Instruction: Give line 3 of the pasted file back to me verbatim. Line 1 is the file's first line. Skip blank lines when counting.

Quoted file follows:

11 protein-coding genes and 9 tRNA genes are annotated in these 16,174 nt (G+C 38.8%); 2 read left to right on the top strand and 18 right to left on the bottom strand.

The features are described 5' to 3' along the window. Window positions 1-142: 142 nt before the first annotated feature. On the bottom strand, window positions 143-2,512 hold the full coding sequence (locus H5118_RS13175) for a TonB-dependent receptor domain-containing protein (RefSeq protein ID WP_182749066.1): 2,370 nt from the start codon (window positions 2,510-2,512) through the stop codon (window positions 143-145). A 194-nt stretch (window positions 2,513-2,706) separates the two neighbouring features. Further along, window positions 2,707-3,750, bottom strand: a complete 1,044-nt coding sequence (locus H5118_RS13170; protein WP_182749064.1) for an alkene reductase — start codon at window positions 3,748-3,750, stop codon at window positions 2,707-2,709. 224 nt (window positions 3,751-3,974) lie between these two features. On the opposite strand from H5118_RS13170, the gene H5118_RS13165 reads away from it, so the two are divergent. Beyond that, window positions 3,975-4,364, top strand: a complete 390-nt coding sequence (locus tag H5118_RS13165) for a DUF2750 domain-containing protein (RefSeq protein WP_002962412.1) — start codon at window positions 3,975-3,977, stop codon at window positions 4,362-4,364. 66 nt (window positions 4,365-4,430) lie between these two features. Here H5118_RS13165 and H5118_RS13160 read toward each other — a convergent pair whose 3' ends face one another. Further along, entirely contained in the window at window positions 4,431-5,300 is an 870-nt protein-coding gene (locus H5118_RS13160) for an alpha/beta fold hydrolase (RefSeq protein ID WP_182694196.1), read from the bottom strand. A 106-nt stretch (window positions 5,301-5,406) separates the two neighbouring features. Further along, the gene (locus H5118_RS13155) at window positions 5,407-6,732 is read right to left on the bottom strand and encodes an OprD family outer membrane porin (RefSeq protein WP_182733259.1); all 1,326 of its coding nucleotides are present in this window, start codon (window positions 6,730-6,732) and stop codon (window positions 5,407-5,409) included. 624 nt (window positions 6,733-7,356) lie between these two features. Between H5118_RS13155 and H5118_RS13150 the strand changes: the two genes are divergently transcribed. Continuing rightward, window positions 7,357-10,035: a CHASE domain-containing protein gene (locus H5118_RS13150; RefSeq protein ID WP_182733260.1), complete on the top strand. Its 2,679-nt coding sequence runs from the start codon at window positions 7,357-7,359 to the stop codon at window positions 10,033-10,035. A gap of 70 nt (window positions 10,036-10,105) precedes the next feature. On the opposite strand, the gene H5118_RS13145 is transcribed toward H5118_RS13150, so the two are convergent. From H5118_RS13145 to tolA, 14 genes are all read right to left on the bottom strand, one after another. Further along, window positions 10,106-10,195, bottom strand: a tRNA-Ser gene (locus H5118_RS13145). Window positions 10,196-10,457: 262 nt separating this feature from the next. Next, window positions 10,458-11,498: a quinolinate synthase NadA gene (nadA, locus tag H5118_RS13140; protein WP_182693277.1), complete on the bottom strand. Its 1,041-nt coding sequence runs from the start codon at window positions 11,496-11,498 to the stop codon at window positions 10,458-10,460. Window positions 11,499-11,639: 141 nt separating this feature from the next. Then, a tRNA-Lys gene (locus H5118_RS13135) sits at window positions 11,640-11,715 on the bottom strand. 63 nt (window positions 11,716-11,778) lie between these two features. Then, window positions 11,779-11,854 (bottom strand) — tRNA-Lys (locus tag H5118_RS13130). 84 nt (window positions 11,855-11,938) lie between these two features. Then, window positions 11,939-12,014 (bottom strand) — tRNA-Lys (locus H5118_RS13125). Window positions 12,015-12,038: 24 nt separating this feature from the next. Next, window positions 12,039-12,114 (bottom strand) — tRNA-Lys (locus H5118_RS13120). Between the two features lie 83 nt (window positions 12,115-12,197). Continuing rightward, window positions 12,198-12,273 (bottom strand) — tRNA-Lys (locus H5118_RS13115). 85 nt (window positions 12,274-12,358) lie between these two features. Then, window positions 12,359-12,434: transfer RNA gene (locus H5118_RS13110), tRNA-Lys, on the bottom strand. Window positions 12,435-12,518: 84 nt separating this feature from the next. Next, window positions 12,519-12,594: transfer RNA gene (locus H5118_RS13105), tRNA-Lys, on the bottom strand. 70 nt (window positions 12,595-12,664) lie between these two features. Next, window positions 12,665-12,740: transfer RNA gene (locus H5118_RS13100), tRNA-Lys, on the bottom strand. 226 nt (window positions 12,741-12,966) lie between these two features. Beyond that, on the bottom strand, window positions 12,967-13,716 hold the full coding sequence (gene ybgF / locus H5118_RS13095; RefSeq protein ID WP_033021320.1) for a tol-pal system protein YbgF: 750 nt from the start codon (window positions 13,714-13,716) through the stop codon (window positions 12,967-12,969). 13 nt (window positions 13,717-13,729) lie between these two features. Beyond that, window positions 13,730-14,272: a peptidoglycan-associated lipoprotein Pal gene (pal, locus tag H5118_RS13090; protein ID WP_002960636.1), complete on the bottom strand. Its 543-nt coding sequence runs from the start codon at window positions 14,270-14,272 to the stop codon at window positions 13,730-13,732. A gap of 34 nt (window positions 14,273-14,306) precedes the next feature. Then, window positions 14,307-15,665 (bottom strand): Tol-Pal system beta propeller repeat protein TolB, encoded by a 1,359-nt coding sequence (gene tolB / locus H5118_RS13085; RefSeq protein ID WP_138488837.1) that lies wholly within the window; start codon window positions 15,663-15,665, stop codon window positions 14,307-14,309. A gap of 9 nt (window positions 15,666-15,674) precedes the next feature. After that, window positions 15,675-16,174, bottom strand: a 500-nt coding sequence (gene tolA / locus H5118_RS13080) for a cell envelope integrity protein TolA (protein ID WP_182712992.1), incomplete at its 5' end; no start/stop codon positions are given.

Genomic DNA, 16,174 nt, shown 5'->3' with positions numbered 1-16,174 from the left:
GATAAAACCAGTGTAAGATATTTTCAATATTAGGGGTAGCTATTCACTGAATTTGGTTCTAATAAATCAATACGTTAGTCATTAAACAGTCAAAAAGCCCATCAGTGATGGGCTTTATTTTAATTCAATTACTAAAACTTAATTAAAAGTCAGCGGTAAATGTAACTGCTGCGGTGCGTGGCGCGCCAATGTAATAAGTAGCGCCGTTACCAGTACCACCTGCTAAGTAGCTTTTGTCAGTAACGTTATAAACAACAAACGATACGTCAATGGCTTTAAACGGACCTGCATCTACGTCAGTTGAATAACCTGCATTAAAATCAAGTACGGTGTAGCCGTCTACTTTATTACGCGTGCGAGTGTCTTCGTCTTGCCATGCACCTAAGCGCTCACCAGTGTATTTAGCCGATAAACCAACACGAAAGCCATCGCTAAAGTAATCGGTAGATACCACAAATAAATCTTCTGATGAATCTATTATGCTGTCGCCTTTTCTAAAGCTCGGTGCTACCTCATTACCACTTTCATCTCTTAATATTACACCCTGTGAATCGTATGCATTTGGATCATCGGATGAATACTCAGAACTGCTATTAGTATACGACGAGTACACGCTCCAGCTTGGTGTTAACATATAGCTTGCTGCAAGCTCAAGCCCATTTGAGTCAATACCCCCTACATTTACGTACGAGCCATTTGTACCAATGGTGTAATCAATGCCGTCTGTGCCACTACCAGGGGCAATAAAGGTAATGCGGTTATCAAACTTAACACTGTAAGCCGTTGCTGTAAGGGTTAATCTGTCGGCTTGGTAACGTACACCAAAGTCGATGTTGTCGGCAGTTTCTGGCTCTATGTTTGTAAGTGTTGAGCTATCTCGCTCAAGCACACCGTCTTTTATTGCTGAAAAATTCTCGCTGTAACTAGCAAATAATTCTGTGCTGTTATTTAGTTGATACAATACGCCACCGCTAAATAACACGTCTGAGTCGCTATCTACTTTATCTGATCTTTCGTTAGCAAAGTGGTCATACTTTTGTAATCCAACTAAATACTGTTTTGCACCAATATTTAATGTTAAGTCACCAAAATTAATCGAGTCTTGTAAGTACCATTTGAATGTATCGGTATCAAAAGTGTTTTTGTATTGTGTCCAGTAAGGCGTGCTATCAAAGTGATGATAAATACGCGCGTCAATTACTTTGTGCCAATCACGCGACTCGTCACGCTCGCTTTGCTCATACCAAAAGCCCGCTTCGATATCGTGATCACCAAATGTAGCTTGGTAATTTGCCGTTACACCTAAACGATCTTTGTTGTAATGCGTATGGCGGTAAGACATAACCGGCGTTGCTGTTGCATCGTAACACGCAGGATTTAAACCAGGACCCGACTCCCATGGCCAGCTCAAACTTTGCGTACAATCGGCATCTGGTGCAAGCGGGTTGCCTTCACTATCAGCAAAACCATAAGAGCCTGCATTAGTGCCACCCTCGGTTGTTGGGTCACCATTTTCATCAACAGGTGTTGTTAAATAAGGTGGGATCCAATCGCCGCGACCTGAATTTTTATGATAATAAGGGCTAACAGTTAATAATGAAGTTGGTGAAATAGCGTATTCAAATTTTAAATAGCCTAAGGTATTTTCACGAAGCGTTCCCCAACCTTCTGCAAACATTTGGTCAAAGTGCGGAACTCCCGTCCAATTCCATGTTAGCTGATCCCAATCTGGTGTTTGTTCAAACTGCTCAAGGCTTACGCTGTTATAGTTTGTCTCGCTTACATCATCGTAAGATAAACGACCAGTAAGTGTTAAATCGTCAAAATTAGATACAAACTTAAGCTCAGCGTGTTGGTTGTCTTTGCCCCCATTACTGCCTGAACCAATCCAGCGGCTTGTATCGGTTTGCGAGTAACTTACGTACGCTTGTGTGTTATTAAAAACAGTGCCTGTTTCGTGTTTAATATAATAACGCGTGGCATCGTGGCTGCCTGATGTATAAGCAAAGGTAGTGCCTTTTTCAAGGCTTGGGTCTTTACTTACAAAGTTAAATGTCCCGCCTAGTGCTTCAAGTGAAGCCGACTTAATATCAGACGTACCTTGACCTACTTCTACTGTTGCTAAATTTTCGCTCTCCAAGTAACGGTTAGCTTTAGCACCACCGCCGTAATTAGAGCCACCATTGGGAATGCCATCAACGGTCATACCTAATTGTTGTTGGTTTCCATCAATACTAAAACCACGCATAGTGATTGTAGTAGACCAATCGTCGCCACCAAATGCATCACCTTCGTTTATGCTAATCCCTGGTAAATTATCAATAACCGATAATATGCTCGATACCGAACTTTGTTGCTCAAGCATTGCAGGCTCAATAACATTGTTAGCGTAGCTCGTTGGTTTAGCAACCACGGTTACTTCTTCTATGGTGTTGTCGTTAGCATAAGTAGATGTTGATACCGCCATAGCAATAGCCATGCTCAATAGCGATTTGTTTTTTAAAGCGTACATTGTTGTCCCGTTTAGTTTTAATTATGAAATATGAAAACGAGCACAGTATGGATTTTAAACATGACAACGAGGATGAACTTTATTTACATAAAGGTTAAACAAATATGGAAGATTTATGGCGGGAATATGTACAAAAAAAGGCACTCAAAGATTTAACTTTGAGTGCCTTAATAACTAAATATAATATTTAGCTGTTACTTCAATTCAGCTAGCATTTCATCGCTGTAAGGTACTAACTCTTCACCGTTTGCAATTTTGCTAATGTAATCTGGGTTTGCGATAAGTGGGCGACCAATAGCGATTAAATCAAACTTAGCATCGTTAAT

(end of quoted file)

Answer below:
Genomic DNA, 16,174 nt, shown 5'->3' with positions numbered 1-16,174 from the left: